In the situation where I’d actually been threatened, I was lucky that the would-be intruder had failed in his several attempts to enter my apartment, that even though he'd pried at my door and opened my windows, there were locks and bars that prevented him from entering. But what if there's a next time? What if I'm not so lucky then? I like to think that God protects me, but the truth is that good people get hurt all the time for reasons I'll never fully understand.
So yes, I'm afraid of traveling alone through the world. The possibility of getting hurt is a valid fear; but I'm still far more afraid of dying before I've fully lived.
I can't believe that we would lie in our graves wondering if we had spent our living days well. I can't believe that we would lie in our graves dreaming of things that we might have been. ~ Dave Matthews Band
Now in Seoul, I'm friends with a dancer who has the words Carpe Diem tattooed in delicate, beautiful curlicues around his wrist. I pursue a friendship with him because of that tattoo and because he goes by the nickname Dreamer.
"We are alike," I have told him several times. "Similar personalities."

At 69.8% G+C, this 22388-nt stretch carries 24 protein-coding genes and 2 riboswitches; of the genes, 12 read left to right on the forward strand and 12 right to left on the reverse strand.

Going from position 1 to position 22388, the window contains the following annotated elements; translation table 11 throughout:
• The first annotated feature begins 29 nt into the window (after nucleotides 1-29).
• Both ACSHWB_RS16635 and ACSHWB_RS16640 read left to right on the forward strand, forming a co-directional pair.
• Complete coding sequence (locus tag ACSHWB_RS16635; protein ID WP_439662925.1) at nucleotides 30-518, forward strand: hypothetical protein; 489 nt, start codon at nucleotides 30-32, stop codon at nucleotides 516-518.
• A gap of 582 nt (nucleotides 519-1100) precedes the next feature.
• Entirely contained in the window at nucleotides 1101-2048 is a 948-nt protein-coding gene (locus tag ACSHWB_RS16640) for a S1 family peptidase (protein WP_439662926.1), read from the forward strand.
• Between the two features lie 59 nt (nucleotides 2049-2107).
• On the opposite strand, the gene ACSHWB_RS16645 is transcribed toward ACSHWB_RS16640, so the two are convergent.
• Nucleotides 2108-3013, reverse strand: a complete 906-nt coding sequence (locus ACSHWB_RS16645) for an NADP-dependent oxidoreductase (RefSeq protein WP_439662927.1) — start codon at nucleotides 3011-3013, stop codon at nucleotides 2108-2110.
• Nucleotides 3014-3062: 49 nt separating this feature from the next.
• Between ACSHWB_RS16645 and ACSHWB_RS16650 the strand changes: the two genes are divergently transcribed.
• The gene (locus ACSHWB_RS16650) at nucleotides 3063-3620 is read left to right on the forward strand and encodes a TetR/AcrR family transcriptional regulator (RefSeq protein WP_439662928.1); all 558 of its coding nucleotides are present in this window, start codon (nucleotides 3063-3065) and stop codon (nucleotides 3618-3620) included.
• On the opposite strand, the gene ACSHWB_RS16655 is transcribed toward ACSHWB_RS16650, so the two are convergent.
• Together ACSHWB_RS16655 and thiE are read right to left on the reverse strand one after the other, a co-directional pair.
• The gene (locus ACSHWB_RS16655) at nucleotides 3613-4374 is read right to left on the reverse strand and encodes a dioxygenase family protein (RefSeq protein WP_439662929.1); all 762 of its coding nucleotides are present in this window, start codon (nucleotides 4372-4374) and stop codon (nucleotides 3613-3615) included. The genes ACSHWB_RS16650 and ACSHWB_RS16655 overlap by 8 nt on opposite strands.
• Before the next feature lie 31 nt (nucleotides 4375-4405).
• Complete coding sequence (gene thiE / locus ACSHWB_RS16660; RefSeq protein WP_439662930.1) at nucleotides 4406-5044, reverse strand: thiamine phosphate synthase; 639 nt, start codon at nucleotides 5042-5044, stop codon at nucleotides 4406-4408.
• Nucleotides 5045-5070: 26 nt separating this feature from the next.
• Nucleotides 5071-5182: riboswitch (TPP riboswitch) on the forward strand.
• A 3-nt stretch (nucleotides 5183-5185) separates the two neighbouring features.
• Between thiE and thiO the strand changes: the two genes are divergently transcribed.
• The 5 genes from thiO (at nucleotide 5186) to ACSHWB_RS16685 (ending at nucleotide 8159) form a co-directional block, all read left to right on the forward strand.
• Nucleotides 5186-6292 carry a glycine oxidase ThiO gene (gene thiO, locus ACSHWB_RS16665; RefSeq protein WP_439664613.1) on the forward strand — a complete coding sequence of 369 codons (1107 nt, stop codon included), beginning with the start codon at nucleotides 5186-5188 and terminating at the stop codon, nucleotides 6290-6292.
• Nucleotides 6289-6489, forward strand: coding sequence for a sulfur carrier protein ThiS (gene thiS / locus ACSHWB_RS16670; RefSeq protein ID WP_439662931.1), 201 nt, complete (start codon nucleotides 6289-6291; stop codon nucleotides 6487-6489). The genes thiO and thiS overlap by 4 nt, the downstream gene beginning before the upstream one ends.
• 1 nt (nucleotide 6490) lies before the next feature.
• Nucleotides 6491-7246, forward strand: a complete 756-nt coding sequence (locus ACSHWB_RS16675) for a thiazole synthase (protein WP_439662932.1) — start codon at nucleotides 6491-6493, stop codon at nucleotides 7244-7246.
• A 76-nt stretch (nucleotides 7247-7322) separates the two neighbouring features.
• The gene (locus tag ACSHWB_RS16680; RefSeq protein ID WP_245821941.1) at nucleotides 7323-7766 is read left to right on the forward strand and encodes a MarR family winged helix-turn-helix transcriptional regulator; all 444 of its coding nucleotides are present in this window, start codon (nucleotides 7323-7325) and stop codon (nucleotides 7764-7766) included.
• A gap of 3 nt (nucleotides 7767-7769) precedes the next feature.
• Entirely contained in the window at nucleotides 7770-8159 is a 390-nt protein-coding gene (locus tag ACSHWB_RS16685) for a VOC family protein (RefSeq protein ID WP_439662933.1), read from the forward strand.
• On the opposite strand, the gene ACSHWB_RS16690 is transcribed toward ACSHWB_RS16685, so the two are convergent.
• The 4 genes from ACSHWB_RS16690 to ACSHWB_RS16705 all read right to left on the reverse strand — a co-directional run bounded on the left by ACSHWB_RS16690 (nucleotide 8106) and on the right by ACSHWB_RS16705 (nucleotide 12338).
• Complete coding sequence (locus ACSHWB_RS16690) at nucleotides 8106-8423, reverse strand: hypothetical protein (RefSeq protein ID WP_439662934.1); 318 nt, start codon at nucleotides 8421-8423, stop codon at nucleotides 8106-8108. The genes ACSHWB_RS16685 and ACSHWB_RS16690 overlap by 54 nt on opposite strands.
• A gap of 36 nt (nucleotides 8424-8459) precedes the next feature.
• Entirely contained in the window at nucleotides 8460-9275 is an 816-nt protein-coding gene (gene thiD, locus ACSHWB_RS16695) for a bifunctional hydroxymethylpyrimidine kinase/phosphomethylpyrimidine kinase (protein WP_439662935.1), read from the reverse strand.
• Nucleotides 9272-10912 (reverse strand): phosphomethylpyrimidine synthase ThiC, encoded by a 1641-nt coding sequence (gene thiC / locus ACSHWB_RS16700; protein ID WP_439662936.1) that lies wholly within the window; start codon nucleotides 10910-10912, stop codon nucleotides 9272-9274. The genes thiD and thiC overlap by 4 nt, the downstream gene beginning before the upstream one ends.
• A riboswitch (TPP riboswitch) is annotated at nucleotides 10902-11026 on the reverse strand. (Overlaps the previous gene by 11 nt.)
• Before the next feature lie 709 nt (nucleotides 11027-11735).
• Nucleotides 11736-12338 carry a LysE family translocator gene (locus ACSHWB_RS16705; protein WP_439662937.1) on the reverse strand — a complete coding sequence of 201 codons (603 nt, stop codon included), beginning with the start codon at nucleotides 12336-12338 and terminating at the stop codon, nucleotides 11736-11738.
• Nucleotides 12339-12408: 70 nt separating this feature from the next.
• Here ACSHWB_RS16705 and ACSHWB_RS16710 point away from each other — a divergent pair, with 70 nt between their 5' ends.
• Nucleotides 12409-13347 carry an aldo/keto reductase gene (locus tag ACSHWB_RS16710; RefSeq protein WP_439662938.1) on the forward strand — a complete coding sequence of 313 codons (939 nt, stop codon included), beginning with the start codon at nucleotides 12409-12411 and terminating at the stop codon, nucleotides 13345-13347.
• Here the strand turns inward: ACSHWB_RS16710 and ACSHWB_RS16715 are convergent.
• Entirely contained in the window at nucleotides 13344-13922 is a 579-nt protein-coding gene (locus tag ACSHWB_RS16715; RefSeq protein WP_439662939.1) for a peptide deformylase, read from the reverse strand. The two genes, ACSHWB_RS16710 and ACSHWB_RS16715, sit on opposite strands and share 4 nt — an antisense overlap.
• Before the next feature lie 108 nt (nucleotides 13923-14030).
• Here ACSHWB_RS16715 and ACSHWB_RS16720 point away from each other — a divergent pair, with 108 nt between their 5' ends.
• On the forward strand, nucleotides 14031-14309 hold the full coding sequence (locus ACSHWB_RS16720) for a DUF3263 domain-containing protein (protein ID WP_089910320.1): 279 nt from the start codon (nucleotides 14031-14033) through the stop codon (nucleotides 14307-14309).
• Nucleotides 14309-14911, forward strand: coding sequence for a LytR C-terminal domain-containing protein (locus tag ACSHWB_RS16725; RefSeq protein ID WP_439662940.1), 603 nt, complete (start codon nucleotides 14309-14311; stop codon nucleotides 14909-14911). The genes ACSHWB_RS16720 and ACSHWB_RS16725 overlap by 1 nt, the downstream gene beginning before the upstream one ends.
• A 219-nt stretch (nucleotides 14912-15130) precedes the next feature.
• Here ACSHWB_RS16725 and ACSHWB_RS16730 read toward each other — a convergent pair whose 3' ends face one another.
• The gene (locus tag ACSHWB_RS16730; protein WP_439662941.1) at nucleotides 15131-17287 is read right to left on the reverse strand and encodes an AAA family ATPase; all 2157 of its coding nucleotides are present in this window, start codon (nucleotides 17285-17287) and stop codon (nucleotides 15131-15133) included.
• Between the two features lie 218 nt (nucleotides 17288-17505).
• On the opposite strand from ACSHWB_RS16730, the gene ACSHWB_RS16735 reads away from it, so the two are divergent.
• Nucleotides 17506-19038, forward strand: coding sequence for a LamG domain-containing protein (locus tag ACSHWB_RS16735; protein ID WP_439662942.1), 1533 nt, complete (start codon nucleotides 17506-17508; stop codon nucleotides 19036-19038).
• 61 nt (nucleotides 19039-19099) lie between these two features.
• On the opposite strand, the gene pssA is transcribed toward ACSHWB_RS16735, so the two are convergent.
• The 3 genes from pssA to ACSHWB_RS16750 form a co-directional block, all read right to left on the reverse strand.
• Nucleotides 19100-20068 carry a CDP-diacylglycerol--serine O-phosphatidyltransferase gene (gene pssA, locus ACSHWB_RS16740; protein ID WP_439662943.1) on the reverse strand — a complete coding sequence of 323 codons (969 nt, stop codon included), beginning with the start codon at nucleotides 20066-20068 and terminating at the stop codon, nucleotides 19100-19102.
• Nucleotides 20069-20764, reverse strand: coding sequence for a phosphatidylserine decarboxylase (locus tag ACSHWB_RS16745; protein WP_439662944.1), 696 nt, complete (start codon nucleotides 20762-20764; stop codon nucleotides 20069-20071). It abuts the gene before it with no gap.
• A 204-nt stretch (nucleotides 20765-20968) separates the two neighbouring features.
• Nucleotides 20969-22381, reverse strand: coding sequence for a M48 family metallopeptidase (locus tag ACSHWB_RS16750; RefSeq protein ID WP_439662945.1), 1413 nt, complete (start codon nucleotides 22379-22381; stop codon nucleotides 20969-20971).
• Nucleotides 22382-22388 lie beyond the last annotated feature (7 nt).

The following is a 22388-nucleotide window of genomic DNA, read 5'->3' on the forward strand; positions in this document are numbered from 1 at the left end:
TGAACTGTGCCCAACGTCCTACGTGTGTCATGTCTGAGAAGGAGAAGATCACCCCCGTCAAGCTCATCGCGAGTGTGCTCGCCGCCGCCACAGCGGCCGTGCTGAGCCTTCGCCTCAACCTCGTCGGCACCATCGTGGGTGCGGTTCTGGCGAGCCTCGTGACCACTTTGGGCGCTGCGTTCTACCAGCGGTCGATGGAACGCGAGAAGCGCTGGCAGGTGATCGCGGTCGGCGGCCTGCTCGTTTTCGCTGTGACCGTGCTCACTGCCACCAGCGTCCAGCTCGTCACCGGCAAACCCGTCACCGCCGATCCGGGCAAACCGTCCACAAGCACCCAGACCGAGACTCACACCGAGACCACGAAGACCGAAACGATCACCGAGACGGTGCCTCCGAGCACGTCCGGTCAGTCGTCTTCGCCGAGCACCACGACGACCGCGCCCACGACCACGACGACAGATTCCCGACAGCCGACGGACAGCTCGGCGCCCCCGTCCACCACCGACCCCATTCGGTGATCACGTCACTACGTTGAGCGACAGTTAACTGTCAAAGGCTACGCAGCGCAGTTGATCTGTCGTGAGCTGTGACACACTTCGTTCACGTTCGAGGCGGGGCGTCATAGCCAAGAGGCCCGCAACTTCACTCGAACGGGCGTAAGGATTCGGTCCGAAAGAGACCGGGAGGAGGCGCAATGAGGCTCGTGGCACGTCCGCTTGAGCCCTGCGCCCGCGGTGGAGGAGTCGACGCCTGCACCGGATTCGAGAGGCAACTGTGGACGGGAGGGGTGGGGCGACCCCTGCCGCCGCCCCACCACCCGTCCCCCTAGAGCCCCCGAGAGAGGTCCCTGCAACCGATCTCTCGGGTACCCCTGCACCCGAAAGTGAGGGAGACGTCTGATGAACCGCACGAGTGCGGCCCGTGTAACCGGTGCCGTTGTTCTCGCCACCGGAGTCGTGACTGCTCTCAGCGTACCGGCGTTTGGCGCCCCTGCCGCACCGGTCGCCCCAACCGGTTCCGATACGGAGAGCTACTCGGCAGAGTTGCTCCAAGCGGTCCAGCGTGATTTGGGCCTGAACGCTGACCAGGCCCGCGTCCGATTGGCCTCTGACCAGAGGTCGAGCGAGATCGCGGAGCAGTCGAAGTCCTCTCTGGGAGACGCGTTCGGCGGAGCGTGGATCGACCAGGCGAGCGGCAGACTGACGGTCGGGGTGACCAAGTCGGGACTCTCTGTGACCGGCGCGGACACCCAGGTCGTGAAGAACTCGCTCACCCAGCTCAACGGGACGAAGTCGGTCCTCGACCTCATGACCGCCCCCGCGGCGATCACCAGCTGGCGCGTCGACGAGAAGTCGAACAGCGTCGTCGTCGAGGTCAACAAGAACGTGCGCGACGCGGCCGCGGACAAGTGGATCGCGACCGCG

I rarely see Dreamer, though, since he spends most days at the office working until late at night, even during weekends. I told him about my plans to take a year off and backpack around the world.
"Oh, that's my dream, too," he replied softly.
"Well, why don't you do it?" I asked.
"I can't," he replied with quiet resignation. "I'm Korean. I need to get married, make a family and a career."
I can't recall any particular negativity I've encountered when telling my friends and family about my plans to travel around the world, except for one fiercely-opinionated woman who flat out told me traveling around the world would be quite impossible unless I were rich.
I smiled at her and nodded.
"Yes, it may be impossible," I said, "but I'm still going to do it."